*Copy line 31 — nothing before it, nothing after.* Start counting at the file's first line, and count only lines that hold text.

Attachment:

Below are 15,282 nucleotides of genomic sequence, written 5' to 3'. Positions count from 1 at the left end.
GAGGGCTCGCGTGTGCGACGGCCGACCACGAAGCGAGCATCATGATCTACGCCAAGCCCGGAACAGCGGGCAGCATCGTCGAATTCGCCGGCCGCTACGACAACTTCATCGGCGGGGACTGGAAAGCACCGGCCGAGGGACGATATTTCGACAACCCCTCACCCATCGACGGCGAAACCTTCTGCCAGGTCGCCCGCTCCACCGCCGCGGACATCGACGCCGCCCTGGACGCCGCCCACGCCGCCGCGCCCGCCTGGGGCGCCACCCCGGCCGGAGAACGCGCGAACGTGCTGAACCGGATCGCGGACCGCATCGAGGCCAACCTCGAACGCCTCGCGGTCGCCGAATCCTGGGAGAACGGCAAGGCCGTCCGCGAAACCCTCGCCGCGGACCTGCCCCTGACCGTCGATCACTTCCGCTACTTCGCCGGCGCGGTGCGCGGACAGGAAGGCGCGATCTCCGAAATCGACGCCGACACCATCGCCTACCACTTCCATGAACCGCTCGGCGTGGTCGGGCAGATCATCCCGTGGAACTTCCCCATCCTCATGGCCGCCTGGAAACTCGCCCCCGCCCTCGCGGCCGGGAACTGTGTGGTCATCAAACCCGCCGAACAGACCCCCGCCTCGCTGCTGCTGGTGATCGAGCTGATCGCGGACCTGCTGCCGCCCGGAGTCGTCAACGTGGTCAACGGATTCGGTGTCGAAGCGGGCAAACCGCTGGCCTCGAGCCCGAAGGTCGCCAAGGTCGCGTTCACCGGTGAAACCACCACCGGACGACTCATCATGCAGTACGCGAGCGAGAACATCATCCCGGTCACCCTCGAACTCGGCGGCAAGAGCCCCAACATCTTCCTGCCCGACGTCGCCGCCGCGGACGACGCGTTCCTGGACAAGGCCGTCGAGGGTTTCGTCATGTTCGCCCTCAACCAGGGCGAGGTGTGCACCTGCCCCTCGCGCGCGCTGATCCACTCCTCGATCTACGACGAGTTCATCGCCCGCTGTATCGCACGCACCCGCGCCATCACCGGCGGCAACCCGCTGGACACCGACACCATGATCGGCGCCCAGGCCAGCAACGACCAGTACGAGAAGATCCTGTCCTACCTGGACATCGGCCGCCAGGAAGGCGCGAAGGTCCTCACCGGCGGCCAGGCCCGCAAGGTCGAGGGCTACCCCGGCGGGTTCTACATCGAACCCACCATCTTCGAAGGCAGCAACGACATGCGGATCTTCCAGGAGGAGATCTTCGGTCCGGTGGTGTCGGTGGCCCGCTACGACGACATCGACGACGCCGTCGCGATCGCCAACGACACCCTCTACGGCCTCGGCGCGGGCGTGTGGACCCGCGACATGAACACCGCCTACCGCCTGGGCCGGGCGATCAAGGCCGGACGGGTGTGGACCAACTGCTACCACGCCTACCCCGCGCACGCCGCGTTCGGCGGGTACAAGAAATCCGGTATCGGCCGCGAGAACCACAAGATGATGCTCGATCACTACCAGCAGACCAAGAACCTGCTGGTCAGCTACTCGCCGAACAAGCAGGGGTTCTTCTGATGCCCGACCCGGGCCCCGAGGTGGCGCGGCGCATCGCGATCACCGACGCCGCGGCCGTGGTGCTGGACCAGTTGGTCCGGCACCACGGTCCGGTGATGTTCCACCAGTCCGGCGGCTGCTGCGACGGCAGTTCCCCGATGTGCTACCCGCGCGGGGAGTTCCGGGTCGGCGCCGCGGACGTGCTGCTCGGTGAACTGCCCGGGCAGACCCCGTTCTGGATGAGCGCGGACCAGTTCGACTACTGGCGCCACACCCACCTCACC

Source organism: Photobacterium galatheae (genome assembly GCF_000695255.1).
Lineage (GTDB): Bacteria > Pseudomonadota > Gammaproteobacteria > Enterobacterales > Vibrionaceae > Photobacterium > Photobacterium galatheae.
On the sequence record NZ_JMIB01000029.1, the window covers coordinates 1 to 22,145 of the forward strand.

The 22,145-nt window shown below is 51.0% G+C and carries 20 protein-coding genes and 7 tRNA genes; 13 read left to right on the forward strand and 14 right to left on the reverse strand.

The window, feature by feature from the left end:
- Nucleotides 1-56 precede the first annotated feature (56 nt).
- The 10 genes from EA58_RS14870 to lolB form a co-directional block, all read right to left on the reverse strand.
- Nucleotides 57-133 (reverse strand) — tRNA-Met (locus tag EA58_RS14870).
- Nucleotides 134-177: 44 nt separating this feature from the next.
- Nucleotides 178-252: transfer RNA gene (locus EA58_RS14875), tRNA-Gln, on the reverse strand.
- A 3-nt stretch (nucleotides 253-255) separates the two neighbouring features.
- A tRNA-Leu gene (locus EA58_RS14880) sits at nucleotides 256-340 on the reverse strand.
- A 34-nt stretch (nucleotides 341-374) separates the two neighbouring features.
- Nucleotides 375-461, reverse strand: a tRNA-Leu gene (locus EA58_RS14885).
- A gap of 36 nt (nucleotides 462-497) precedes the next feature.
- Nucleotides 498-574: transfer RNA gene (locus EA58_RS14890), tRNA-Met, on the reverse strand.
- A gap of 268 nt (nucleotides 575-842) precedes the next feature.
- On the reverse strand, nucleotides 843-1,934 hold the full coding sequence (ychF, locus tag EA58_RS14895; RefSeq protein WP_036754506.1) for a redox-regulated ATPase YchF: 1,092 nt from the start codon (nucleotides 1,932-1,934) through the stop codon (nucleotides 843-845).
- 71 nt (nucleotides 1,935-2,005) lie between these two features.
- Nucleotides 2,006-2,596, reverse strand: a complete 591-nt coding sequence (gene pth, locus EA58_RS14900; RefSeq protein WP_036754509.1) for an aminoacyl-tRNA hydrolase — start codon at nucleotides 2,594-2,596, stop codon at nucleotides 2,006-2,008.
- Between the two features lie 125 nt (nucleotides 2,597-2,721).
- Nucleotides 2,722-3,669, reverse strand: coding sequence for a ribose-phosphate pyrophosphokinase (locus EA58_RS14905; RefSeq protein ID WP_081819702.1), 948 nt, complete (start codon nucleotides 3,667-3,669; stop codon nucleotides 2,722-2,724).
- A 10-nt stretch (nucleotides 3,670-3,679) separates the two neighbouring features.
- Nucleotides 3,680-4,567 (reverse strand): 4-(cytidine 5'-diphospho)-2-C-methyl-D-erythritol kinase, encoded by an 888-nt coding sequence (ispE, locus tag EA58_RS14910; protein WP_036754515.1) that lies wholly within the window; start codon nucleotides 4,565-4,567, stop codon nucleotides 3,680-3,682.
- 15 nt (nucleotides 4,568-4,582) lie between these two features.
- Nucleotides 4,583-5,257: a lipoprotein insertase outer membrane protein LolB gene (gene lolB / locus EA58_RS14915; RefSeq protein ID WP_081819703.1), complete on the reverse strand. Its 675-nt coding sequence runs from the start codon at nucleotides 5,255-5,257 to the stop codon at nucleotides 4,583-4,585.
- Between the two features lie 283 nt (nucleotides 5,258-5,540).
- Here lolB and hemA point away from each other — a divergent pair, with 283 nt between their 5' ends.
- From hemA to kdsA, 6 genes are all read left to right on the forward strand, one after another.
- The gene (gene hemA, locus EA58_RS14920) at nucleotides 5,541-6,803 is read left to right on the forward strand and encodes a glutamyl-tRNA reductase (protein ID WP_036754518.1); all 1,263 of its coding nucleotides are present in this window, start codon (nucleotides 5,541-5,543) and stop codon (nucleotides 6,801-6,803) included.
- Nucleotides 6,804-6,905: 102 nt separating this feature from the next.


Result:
- From hemA to kdsA, 6 genes are all read left to right on the forward strand, one after another.